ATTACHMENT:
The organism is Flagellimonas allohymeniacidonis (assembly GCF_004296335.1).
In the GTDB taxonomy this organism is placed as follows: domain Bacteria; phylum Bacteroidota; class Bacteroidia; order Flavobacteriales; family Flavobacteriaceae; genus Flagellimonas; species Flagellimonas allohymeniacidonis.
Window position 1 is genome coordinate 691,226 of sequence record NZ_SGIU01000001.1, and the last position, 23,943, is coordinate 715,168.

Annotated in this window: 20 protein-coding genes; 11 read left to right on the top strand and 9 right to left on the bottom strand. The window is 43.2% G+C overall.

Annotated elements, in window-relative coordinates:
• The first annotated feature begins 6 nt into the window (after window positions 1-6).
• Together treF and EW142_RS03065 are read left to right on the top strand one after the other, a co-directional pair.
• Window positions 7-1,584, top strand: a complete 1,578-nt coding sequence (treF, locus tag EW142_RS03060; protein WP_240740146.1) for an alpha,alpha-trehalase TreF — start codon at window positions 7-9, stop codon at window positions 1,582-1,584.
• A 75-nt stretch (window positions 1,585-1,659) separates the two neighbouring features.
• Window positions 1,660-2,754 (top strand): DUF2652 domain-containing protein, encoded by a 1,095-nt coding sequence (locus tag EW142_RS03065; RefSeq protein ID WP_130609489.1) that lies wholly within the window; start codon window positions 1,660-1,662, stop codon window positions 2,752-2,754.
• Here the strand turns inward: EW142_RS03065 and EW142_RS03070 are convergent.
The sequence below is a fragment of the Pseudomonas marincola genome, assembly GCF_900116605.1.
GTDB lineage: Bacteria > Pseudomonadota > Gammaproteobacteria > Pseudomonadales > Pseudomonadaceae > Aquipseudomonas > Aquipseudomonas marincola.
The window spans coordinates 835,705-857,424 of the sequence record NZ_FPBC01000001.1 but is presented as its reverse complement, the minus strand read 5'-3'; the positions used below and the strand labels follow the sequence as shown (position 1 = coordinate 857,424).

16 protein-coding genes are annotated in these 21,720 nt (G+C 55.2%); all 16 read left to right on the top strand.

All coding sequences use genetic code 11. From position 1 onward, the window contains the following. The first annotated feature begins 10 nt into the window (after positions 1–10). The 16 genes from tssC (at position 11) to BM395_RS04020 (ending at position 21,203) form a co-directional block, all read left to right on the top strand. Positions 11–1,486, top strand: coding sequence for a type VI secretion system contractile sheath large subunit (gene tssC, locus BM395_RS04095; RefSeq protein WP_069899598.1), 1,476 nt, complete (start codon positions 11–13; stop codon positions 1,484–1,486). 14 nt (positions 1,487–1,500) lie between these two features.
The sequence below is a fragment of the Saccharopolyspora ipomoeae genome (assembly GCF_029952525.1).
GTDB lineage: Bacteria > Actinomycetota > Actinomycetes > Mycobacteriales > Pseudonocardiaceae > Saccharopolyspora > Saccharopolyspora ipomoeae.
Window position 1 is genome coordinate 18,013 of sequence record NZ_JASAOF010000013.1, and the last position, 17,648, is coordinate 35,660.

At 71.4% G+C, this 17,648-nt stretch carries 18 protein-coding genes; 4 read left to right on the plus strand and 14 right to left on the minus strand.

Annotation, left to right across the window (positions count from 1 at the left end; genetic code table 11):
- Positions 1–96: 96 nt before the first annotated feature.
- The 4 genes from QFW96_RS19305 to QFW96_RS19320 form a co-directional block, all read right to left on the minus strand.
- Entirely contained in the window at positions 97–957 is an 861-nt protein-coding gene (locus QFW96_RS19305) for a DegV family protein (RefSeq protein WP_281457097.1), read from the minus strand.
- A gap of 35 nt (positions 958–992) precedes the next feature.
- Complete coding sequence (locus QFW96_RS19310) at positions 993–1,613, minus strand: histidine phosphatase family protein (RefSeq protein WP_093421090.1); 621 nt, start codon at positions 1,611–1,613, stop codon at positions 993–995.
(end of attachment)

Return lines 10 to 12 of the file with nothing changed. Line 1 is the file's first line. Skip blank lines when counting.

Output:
• Window positions 1,660-2,754 (top strand): DUF2652 domain-containing protein, encoded by a 1,095-nt coding sequence (locus tag EW142_RS03065; RefSeq protein ID WP_130609489.1) that lies wholly within the window; start codon window positions 1,660-1,662, stop codon window positions 2,752-2,754.
• Here the strand turns inward: EW142_RS03065 and EW142_RS03070 are convergent.
The sequence below is a fragment of the Pseudomonas marincola genome, assembly GCF_900116605.1.